So time moves swiftly on. Only three weeks left at school, four weeks until we go. What began as a playful wondering in our minds a year ago is fast becoming real. I almost can’t believe it. And yet I can. Because a house is waiting for us. A little house in the suburbs waits, with trees across the road and a wide sky above it. The open road waits, with stops and adventures thoughtfully planned. And a new life waits, one that is open and spacious and unhindered in so many ways. We can’t wait to go. We are eager to move.
The novel waits too, waits patiently for the warm space of time that will be mine over summer. It waits for my full and knowing attention. Which it has not quite had yet, not in the way it will have very soon. We will spend time together, that story and I, and talk about all the words that sit on its periphery, the words that are waiting, the ones that were too hard, or too raw, or too uncomfortable to be written in the first time around.
An unexpected conversation about lament happened this week. My sparkling year 11 class and I found ourselves reading Hone Tuwhare’s No Ordinary Sun, that poem of poems. At first they were bemused, but with a bit of prompting they stretched themselves out amongst the words. One of the students thoughtfully asked whether the narrator of the poem is telling the tree to give up.
“Tree let your arms fall: raise them not sharply in supplication to the bright enhaloed cloud. Let your arms lack toughness and resilience for this is no mere axe to blunt nor fire to smother…”
I shook my head without thinking much but then as we read it together I realised she was partly right. The tree is no match for the “monstrous sun” of a nuclear blast and the narrator is keen to ensure the tree is under no false illusions regarding its durability. Its “end at last is written.” It will not survive. The poem is a lament, I found myself saying.
“Your former shagginess shall not be wreathed with the delightful flight of birds nor shield nor cool the ardour of unheeding lovers from the monstrous sun…”
Lament. We wrote the word on the white board. Talked about lament as a song of sorrow, a song that recounts what has been lost as a way to honour and remember it. Talked about how the bible, which some of them know well, is full of lament. And then I realised that a lament can be a form of protest. That Tuwhare’s much loved poem is lament in protest. Loss is envisioned in such a way as to caution against further loss, in such a way as to communicate the pressing need for change, in such a way as to bring about change. Which is the essence of protest.
And then that novel, the one I’ve been telling you about for so long now, came to my mind. I saw something I hadn’t seen before. The Last Huia is lament in protest. It is a lament for things that have been lost and must be remembered, for things that have been lost and must be honoured, for things that have been lost and must never be lost again. And my eyes filled with tears.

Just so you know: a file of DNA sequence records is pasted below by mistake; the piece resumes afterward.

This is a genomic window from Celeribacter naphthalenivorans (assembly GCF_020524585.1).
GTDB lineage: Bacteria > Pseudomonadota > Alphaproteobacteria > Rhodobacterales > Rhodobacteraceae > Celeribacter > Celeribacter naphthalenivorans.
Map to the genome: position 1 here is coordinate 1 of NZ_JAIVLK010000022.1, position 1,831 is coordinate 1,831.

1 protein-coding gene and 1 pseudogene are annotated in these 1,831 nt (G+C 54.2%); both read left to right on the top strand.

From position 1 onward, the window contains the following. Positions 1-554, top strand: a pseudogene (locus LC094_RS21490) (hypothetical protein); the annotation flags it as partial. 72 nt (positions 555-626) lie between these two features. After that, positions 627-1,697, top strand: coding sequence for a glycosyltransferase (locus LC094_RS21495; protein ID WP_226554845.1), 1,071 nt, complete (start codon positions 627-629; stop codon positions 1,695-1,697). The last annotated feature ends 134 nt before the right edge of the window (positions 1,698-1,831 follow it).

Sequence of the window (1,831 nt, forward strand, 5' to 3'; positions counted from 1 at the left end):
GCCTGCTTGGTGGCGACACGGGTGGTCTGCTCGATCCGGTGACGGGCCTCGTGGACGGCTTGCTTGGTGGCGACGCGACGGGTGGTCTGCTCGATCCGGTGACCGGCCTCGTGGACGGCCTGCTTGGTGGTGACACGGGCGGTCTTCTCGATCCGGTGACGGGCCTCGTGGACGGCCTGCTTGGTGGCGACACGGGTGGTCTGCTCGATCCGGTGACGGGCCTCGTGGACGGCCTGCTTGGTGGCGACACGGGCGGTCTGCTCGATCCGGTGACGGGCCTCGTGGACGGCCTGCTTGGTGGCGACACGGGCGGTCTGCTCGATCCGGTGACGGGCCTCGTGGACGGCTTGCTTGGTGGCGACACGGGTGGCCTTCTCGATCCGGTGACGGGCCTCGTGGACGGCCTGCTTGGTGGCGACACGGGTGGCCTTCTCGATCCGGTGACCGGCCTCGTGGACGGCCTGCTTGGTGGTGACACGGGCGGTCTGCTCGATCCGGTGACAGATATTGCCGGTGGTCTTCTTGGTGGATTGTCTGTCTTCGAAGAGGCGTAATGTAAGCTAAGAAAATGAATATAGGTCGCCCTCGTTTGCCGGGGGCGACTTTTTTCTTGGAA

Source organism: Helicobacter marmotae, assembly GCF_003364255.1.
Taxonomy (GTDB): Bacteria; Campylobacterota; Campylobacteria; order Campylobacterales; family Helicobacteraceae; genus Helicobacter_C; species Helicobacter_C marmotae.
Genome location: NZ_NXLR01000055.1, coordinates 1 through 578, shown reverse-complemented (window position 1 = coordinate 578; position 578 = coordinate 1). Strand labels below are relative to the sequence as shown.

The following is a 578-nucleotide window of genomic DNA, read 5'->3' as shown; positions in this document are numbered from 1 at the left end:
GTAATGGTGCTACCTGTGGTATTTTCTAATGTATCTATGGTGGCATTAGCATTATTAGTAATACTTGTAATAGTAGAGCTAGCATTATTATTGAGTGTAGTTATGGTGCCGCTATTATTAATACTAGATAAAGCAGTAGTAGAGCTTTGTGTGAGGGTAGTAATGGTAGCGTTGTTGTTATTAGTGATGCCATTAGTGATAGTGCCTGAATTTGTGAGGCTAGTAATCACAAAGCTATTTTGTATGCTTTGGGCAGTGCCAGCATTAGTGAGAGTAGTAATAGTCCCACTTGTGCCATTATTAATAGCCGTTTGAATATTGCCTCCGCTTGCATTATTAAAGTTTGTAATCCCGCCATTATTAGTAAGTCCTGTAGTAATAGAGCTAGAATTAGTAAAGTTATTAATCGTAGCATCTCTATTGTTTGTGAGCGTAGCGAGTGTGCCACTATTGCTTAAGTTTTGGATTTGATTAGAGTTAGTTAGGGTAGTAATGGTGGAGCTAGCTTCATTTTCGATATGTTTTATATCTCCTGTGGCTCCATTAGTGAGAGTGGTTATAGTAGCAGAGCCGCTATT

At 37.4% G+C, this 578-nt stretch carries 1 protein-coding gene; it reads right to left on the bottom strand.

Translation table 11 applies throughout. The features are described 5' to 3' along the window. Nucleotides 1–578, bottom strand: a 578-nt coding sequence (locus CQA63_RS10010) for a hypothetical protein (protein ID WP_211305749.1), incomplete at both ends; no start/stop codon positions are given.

They were ok with that, those sparkling students. They’re used to me getting carried away occasionally, and they humour my sensitivities. I play the role of eccentric teacher in their lives, and every good learning career has one of those, doesn’t it? So the tears were smiled at and then wiped away as we read our way through the poem. But I carried that word with me for the rest of the day. Lament.
It has taken me from sixteen to forty to find my voice in life and on the page, and I am sad about that. There are a multitude of factors that I think of as accessories to this loss, but I am the principal charge. I allowed myself to be silenced, I yielded when I should have fought, stayed when I should have walked out, conformed when I should have rebelled. I understand, in part, how this happened. Individuation as Jung has described it is a process contra naturam. To follow it through we must go against the forces without us which would have us conform, and the inclinations within us which hunger for acceptance. It was not a road I was capable of taking until now.
Sorrows gone unheeded fester, they weigh themselves down in dark corners and distort our perceptions. They sit waiting for us to see them, to put voice to them, to lament them. The song that arises is shadowy, at first uncertain. But it gathers strength as it recounts the loss, and the bittersweet notes themselves, by weaving a cautionary tale, become firm ground, a pathway for new possibilities. A pathway of growth, and of vital change. I know about this.